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Is the Lagrangian a kind of Energy

  1. Jan 9, 2007 #1
    If we have that Lagrangian is equal to L=T-V and Hamiltonian is just H=T+V my question is if for every lagrangian we could consider is just the energy of a particle with a potential -V(x) instead of V(x) what would happen if V(-x)=-V(x)?

    In fact if we substitute velocities by momenta in the Lagrangian teh Euler-Lagrange equation for a particle is just (putting -V(x) instead of V(x)) the Hamilton equation [tex] \dot p =-\frac{dH}{dp} [/tex].

    then it occurred to me if we could use this fact to quantizy the dynamics of a particle using Lagrangians as if they were the pseudo-energy of the system to get energy levels.
    Last edited: Jan 9, 2007
  2. jcsd
  3. Jan 9, 2007 #2


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    Nope, it doesn't work that way. Lagrangians are not observables, they cannot be measured. There's nothing "pseudo" about them. Their unit is energy, just like for a Hamiltonian, but nothing more. They're just a tool. Very useful in quantum physics, i must say.

  4. Jan 9, 2007 #3
    then, what would we get if we put [tex] L(p,q)|\Phi > [/tex] where our [tex] \Phi [/tex] is just the wave function of a quantum system
  5. Jan 9, 2007 #4
    I'm not sure why you'd want the eigenstates of the lagrangian. It's certainly observable, but I think that's beyond the point of this thread (being in classical mechanics). I personally have never seen it used, which doesn't mean that it's not of value, it's just that lagrangians enter quantum mechanics in a way that is a little independent of state vectors.

    You can measure the lagrangian by just measuring the kinetic and potential energy, certainly. But the physical quantity of most interest is the action, which is just [tex]S = \int_t L(q, \dot{q},t)[/tex], and which is the basis for a lot of least-action principles, etc.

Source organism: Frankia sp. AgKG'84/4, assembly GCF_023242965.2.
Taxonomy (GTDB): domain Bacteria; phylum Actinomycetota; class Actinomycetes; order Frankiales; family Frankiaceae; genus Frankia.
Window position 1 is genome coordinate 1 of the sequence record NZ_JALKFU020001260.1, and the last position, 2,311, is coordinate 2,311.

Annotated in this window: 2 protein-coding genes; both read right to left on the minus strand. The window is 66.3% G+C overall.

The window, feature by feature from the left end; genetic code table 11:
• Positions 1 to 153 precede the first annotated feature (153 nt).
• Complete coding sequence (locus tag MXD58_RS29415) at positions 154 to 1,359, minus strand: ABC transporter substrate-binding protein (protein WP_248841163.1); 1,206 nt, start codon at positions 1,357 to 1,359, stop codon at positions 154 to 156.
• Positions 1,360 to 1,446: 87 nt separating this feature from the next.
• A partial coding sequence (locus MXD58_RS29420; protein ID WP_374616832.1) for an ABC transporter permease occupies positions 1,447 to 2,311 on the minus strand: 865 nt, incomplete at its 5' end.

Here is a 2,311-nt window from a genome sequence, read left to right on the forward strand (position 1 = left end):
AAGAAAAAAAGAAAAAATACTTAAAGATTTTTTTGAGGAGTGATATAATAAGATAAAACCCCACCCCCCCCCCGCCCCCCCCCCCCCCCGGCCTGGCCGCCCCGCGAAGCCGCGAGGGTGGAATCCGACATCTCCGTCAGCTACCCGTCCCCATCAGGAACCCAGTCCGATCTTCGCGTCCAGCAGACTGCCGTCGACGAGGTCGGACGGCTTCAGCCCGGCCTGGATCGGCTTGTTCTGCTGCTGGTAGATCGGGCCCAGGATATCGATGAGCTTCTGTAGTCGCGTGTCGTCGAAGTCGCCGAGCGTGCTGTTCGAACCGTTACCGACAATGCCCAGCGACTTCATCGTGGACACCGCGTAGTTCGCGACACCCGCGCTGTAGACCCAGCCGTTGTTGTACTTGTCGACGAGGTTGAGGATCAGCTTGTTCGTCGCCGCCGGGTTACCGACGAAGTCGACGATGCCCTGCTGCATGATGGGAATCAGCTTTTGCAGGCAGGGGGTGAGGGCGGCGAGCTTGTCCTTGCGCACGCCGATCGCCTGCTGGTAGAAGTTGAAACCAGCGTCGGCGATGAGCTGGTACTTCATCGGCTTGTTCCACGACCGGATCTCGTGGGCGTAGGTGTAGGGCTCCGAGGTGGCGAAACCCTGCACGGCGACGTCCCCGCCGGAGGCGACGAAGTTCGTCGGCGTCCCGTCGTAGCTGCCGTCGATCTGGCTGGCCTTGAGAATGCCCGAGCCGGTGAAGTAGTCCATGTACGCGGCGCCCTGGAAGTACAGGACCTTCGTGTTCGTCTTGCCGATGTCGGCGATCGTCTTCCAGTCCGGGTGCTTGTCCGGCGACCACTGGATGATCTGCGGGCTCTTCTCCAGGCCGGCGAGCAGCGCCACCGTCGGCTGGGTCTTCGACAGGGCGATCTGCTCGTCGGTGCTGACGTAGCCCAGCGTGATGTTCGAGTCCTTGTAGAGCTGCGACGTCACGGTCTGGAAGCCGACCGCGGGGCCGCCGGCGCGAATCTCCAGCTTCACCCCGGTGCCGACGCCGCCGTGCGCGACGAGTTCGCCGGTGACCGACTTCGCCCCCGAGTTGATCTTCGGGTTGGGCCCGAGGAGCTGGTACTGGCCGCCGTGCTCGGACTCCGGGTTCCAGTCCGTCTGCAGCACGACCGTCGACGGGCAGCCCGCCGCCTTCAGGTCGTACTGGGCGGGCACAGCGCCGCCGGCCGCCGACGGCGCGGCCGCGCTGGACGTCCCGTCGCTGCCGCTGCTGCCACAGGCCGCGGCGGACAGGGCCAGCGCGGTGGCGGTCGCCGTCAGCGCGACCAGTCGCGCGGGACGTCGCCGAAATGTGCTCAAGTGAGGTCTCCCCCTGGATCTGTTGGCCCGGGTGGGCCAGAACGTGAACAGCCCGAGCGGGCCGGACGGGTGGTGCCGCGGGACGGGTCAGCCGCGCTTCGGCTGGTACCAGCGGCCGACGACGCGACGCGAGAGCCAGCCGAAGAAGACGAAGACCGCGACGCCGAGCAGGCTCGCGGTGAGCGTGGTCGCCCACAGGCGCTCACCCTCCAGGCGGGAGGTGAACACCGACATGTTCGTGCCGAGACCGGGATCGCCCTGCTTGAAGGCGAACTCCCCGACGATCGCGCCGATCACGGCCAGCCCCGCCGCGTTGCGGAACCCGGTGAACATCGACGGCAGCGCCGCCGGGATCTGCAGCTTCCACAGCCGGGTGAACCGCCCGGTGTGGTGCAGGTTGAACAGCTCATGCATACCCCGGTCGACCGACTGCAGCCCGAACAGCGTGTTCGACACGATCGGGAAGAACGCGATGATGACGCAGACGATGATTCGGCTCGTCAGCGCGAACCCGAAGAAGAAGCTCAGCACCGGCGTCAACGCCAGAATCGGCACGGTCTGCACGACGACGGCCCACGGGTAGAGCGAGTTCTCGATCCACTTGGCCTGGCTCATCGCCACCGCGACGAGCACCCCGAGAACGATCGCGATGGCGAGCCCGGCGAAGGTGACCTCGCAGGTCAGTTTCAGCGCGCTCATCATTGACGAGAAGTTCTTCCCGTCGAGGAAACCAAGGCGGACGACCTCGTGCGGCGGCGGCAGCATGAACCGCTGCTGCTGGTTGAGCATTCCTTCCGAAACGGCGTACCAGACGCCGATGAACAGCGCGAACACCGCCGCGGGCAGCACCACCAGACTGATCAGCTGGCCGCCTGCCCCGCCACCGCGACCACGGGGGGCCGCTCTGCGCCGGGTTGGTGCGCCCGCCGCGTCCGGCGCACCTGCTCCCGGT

6. Jan 9, 2007 #5
    - the question is without prior knowledge of the system if they give you a quantity [tex] F(\dot q , q) [/tex] how could you know if you've got the energy of the whole system or just the Lagrangian?, in fact you could write the minimum-principle in the form [tex] S=\int_{a}^{b}dt \mathcal H(q,\dot q, t) [/tex] where H has -V(x) instead of V(x), the question is that it's easier to work with Lagrangians rather than Hamiltonians, and that for example the Lagrangian for GR is just [tex] (-g)^{1/2}R [/tex], however the Hamiltonian is just 0, which arises to lots of problems.
  7. Jan 9, 2007 #6
    The hamiltonian need not equal T + V; it depends on the form of the lagrangian. The lagrangian is also not, generally, T - V -- look to magnetic phenomena to confirm this.
  8. Jan 10, 2007 #7


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    The Hamiltonian is not 0 for GR, search for ADM Hamiltonian formulation of general relativity.

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